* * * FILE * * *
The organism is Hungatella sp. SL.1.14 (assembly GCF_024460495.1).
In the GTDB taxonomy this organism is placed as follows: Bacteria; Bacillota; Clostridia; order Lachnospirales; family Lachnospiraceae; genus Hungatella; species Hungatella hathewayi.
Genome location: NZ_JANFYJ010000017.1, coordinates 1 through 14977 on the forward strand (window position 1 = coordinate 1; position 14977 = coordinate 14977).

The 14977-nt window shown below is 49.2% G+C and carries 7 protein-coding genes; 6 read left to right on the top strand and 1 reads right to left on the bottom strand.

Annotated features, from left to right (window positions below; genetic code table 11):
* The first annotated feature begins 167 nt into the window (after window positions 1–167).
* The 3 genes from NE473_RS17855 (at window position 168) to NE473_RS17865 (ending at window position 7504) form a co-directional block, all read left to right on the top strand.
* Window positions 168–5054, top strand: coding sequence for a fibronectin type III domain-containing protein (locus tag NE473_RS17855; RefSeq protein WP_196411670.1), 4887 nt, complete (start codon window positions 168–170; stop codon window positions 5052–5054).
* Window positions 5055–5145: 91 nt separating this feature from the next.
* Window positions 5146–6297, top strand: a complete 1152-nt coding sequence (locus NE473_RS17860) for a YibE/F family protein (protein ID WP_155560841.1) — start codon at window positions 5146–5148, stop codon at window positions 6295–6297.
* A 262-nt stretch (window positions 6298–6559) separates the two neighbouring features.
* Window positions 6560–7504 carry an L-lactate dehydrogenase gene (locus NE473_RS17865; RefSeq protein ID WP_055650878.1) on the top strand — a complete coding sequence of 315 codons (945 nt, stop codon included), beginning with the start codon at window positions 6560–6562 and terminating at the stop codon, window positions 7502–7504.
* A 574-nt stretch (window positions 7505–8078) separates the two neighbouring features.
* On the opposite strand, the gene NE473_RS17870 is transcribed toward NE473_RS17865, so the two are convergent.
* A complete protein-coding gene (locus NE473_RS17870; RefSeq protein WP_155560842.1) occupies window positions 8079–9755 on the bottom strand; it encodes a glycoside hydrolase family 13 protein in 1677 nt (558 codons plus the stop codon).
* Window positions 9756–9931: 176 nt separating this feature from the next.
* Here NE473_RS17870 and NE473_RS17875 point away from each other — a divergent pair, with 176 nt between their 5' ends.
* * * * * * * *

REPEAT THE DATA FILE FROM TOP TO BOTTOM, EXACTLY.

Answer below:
The organism is Hungatella sp. SL.1.14 (assembly GCF_024460495.1).
In the GTDB taxonomy this organism is placed as follows: Bacteria; Bacillota; Clostridia; order Lachnospirales; family Lachnospiraceae; genus Hungatella; species Hungatella hathewayi.
Genome location: NZ_JANFYJ010000017.1, coordinates 1 through 14977 on the forward strand (window position 1 = coordinate 1; position 14977 = coordinate 14977).

The 14977-nt window shown below is 49.2% G+C and carries 7 protein-coding genes; 6 read left to right on the top strand and 1 reads right to left on the bottom strand.

Annotated features, from left to right (window positions below; genetic code table 11):
* The first annotated feature begins 167 nt into the window (after window positions 1–167).
* The 3 genes from NE473_RS17855 (at window position 168) to NE473_RS17865 (ending at window position 7504) form a co-directional block, all read left to right on the top strand.
* Window positions 168–5054, top strand: coding sequence for a fibronectin type III domain-containing protein (locus tag NE473_RS17855; RefSeq protein WP_196411670.1), 4887 nt, complete (start codon window positions 168–170; stop codon window positions 5052–5054).
* Window positions 5055–5145: 91 nt separating this feature from the next.
* Window positions 5146–6297, top strand: a complete 1152-nt coding sequence (locus NE473_RS17860) for a YibE/F family protein (protein ID WP_155560841.1) — start codon at window positions 5146–5148, stop codon at window positions 6295–6297.
* A 262-nt stretch (window positions 6298–6559) separates the two neighbouring features.
* Window positions 6560–7504 carry an L-lactate dehydrogenase gene (locus NE473_RS17865; RefSeq protein ID WP_055650878.1) on the top strand — a complete coding sequence of 315 codons (945 nt, stop codon included), beginning with the start codon at window positions 6560–6562 and terminating at the stop codon, window positions 7502–7504.
* A 574-nt stretch (window positions 7505–8078) separates the two neighbouring features.
* On the opposite strand, the gene NE473_RS17870 is transcribed toward NE473_RS17865, so the two are convergent.
* A complete protein-coding gene (locus NE473_RS17870; RefSeq protein WP_155560842.1) occupies window positions 8079–9755 on the bottom strand; it encodes a glycoside hydrolase family 13 protein in 1677 nt (558 codons plus the stop codon).
* Window positions 9756–9931: 176 nt separating this feature from the next.
* Here NE473_RS17870 and NE473_RS17875 point away from each other — a divergent pair, with 176 nt between their 5' ends.